Clark County Elections Office staff have been working diligently to get incoming ballots for the Nov. 2 general election processed and counted.
As of Tuesday morning, 61,621 ballots out of 324,455 eligible voters had been turned in. That’s just under 19 percent, far less than the 30 to 40 percent Elections had hoped for.
On Monday, Elections Supervisor Cathie Garber said she was still hopeful for a bigger turnout and that voters were just taking extra time and caution in filling out the especially long ballot.
With nearly every city council and school district in the county with open seats, along with charter amendments, sales and use tax measures, and a variety of library, cemetery, fire protection and port districts on the ticket, voters have much to wade through.
Despite the large number of items on the ballot, Garber said off-year elections just don’t have the same draw for voters as presidential or even midterm elections. Garber said the off-year elections typically have around a 30 percent turnout.
“We thought with the county issues that are on the ballot and a sales and use tax, that it would motivate people to vote,” Garber added.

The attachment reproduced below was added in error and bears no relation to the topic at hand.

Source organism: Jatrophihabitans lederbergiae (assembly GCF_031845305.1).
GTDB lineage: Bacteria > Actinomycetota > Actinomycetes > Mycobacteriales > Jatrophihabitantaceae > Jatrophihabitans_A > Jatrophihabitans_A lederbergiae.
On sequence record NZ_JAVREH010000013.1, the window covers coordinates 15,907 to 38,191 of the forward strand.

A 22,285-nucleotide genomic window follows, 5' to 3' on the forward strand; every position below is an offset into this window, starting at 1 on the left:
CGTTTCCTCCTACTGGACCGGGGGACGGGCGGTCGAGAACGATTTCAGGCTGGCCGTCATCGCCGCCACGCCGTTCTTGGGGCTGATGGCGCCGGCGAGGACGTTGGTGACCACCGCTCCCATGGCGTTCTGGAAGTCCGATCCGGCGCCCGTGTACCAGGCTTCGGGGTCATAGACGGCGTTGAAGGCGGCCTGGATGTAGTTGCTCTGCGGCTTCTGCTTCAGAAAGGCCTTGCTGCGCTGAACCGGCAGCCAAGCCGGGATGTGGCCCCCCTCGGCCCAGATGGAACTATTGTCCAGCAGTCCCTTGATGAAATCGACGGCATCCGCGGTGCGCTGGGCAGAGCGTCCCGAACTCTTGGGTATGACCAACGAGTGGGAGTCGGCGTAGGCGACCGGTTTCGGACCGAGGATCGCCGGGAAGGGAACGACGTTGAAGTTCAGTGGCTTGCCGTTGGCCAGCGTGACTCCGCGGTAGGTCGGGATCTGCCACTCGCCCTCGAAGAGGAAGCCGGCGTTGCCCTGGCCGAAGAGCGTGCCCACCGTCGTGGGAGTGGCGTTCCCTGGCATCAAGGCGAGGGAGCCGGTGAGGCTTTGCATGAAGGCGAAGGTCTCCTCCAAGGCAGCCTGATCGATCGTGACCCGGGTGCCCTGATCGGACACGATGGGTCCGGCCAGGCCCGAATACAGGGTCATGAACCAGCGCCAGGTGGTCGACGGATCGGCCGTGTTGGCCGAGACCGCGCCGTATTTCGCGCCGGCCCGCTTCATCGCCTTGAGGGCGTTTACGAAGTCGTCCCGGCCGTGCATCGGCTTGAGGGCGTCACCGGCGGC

Ballots were mailed starting on Oct. 15. The Auditor’s Office, which oversees county elections, received 129 completed ballots that same day. Ballots slowly trickled back in for several days but increased sharply by Oct. 20, with more than 6,300 ballots coming in that day.
The day with the largest number of ballots returned was Oct. 27, with 9,618 ballots received.
Initial voting results were posted Tuesday evening. The Auditor’s Office will post additional voting results daily, as long as the county has at least 500 ballots to be processed. Garber said the county must have at least 500 ballots to count before posting results to ensure voters’ privacy.
The county will certify the election results on Nov. 23.